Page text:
A new study finds that we could detect oxygen in the atmosphere of a habitable planet orbiting a white dwarf (as shown in this artist's illustration) much more easily than for an Earth-like planet orbiting a Sun-like star. Here the ghostly blue ring is a planetary nebula — hydrogen gas the star ejected as it evolved from a red giant to a white dwarf. (Credit: David A. Aguilar (CfA)) Enlarge
Feb. 25, 2013 — Even dying stars could host planets with life — and if such life exists, we might be able to detect it within the next decade. This encouraging result comes from a new theoretical study of Earth-like planets orbiting white dwarf stars. Researchers found that we could detect oxygen in the atmosphere of a white dwarf's planet much more easily than for an Earth-like planet orbiting a Sun-like star.
"In the quest for extraterrestrial biological signatures, the first stars we study should be white dwarfs," said Avi Loeb, theorist at the Harvard-Smithsonian Center for Astrophysics (CfA) and director of the Institute for Theory and Computation.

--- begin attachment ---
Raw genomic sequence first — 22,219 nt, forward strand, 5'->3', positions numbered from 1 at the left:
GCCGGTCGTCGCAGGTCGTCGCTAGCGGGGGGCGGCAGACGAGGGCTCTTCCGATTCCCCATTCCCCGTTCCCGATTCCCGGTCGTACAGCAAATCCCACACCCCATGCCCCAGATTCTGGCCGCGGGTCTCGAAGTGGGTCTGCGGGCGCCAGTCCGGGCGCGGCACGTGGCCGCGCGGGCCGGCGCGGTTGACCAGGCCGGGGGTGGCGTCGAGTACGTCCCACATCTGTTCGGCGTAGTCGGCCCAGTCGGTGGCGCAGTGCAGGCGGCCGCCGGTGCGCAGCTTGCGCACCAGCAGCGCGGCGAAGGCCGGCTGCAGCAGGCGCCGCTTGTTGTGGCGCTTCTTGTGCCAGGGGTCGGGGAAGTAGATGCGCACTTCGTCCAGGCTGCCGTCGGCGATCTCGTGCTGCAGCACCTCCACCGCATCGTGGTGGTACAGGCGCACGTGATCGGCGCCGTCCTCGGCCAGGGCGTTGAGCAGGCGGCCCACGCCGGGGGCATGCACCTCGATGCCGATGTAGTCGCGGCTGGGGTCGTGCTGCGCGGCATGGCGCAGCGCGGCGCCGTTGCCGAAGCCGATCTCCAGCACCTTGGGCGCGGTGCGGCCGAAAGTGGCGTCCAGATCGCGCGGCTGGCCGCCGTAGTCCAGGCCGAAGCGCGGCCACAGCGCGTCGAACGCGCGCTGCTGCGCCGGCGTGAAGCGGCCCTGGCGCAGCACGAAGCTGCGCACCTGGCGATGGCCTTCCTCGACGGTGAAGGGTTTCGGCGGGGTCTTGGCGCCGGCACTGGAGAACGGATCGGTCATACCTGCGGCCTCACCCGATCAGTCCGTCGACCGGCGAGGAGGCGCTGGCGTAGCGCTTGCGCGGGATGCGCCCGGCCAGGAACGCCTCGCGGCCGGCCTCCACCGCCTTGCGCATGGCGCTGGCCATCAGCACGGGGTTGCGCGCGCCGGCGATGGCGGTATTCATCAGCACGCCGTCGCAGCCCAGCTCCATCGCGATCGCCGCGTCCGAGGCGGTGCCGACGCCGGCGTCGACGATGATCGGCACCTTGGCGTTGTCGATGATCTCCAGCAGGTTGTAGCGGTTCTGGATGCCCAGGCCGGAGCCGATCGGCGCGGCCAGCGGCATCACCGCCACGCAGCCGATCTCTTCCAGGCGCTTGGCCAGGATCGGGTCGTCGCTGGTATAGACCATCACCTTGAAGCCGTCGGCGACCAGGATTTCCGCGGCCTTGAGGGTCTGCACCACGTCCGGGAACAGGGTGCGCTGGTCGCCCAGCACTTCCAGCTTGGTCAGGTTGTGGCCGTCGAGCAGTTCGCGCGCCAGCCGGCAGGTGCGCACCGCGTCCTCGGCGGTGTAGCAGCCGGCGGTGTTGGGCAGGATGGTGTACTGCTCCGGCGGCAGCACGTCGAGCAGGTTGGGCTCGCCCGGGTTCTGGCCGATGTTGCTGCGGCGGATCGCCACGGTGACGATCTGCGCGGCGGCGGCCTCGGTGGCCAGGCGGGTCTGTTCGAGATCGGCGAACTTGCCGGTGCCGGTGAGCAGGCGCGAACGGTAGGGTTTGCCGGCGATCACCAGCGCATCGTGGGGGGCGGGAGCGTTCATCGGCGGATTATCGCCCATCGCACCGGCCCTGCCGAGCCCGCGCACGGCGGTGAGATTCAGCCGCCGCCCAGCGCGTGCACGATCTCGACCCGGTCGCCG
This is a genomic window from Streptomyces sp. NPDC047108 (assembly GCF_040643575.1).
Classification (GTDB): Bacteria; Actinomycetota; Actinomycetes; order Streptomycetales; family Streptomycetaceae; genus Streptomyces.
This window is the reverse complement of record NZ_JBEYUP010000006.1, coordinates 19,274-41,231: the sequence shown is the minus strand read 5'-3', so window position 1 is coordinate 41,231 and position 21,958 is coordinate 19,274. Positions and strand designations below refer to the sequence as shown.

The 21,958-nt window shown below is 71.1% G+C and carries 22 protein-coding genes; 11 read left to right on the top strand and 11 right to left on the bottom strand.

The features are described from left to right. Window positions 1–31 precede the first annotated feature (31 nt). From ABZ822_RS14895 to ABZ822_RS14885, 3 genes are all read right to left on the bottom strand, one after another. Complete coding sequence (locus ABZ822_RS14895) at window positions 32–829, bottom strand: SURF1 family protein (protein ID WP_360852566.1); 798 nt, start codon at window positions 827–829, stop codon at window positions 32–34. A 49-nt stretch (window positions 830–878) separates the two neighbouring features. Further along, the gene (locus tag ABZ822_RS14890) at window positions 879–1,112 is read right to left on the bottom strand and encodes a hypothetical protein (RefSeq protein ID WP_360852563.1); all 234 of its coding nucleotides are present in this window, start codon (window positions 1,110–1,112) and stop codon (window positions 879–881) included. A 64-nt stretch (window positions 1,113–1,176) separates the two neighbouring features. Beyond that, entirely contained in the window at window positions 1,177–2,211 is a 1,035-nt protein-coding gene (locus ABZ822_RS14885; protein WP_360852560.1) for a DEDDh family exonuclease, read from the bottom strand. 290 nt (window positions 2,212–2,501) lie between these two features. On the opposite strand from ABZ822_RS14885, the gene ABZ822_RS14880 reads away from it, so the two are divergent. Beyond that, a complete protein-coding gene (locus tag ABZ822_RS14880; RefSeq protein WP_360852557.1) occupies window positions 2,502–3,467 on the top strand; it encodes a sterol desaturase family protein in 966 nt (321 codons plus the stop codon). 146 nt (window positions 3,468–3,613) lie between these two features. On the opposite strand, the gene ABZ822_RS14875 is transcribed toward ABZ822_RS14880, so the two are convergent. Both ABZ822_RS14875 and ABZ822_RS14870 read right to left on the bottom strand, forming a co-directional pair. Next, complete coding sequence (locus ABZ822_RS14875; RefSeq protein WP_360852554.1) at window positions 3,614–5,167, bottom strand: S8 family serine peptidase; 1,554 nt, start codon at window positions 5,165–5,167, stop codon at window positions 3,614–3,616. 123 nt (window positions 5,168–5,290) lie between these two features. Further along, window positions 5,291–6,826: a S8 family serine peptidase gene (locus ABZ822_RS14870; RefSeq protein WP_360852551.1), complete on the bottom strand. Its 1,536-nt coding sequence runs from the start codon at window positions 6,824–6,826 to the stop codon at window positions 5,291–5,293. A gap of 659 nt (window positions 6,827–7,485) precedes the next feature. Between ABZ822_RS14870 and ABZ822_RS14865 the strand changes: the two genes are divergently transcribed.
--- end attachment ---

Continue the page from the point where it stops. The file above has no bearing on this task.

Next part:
When a star like the Sun dies, it puffs off its outer layers, leaving behind a hot core called a white dwarf. A typical white dwarf is about the size of Earth. It slowly cools and fades over time, but it can retain heat long enough to warm a nearby world for billions of years.
Since a white dwarf is much smaller and fainter than the Sun, a planet would have to be much closer in to be habitable with liquid water on its surface. A habitable planet would circle the white dwarf once every 10 hours at a distance of about a million miles.
Before a star becomes a white dwarf it swells into a red giant, engulfing and destroying any nearby planets. Therefore, a planet would have to arrive in the habitable zone after the star evolved into a white dwarf. A planet could form from leftover dust and gas (making it a second-generation world), or migrate inward from a larger distance.
If planets exist in the habitable zones of white dwarfs, we would need to find them before we could study them. The abundance of heavy elements on the surface of white dwarfs suggests that a significant fraction of them have rocky planets. Loeb and his colleague Dan Maoz (Tel Aviv University) estimate that a survey of the 500 closest white dwarfs could spot one or more habitable Earths.
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